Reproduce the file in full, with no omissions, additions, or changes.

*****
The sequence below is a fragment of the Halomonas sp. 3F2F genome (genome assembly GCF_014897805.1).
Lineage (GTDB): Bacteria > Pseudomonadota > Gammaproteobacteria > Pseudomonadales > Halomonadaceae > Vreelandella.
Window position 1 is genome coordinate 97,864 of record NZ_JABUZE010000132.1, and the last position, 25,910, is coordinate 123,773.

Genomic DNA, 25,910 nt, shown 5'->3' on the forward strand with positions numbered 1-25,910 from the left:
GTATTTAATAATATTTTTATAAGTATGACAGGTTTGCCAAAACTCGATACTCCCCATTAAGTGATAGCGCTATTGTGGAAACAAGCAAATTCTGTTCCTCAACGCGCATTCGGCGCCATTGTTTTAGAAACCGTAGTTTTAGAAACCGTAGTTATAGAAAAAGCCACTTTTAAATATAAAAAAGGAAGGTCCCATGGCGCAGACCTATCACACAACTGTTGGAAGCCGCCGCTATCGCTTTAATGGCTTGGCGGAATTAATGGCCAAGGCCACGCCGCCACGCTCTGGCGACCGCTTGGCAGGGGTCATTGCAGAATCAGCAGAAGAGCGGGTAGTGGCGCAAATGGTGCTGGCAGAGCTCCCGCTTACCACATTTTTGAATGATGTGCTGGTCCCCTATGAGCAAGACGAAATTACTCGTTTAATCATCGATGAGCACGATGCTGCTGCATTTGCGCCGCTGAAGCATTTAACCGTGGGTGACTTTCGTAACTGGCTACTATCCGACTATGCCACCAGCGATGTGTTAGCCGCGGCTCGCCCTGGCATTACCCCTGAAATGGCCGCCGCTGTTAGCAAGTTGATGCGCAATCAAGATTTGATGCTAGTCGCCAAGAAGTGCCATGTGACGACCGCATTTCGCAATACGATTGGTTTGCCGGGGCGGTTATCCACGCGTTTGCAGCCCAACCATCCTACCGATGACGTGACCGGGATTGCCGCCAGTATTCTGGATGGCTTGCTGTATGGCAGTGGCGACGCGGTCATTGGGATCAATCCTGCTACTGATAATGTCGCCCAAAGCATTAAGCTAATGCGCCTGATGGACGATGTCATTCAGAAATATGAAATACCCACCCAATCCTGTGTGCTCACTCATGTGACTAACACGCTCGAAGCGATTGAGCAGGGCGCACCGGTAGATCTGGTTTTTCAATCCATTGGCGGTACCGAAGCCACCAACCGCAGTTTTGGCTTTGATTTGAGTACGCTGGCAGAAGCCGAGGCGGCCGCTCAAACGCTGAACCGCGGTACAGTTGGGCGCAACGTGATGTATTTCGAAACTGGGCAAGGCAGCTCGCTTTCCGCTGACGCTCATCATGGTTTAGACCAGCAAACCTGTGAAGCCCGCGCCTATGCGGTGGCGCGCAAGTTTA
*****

The sequence below is a fragment of the Halomonas sp. 3F2F genome (genome assembly GCF_014897805.1).
Lineage (GTDB): Bacteria > Pseudomonadota > Gammaproteobacteria > Pseudomonadales > Halomonadaceae > Vreelandella.
Window position 1 is genome coordinate 97,864 of record NZ_JABUZE010000132.1, and the last position, 25,910, is coordinate 123,773.

Genomic DNA, 25,910 nt, shown 5'->3' on the forward strand with positions numbered 1-25,910 from the left:
GTATTTAATAATATTTTTATAAGTATGACAGGTTTGCCAAAACTCGATACTCCCCATTAAGTGATAGCGCTATTGTGGAAACAAGCAAATTCTGTTCCTCAACGCGCATTCGGCGCCATTGTTTTAGAAACCGTAGTTTTAGAAACCGTAGTTATAGAAAAAGCCACTTTTAAATATAAAAAAGGAAGGTCCCATGGCGCAGACCTATCACACAACTGTTGGAAGCCGCCGCTATCGCTTTAATGGCTTGGCGGAATTAATGGCCAAGGCCACGCCGCCACGCTCTGGCGACCGCTTGGCAGGGGTCATTGCAGAATCAGCAGAAGAGCGGGTAGTGGCGCAAATGGTGCTGGCAGAGCTCCCGCTTACCACATTTTTGAATGATGTGCTGGTCCCCTATGAGCAAGACGAAATTACTCGTTTAATCATCGATGAGCACGATGCTGCTGCATTTGCGCCGCTGAAGCATTTAACCGTGGGTGACTTTCGTAACTGGCTACTATCCGACTATGCCACCAGCGATGTGTTAGCCGCGGCTCGCCCTGGCATTACCCCTGAAATGGCCGCCGCTGTTAGCAAGTTGATGCGCAATCAAGATTTGATGCTAGTCGCCAAGAAGTGCCATGTGACGACCGCATTTCGCAATACGATTGGTTTGCCGGGGCGGTTATCCACGCGTTTGCAGCCCAACCATCCTACCGATGACGTGACCGGGATTGCCGCCAGTATTCTGGATGGCTTGCTGTATGGCAGTGGCGACGCGGTCATTGGGATCAATCCTGCTACTGATAATGTCGCCCAAAGCATTAAGCTAATGCGCCTGATGGACGATGTCATTCAGAAATATGAAATACCCACCCAATCCTGTGTGCTCACTCATGTGACTAACACGCTCGAAGCGATTGAGCAGGGCGCACCGGTAGATCTGGTTTTTCAATCCATTGGCGGTACCGAAGCCACCAACCGCAGTTTTGGCTTTGATTTGAGTACGCTGGCAGAAGCCGAGGCGGCCGCTCAAACGCTGAACCGCGGTACAGTTGGGCGCAACGTGATGTATTTCGAAACTGGGCAAGGCAGCTCGCTTTCCGCTGACGCTCATCATGGTTTAGACCAGCAAACCTGTGAAGCCCGCGCCTATGCGGTGGCGCGCAAGTTTA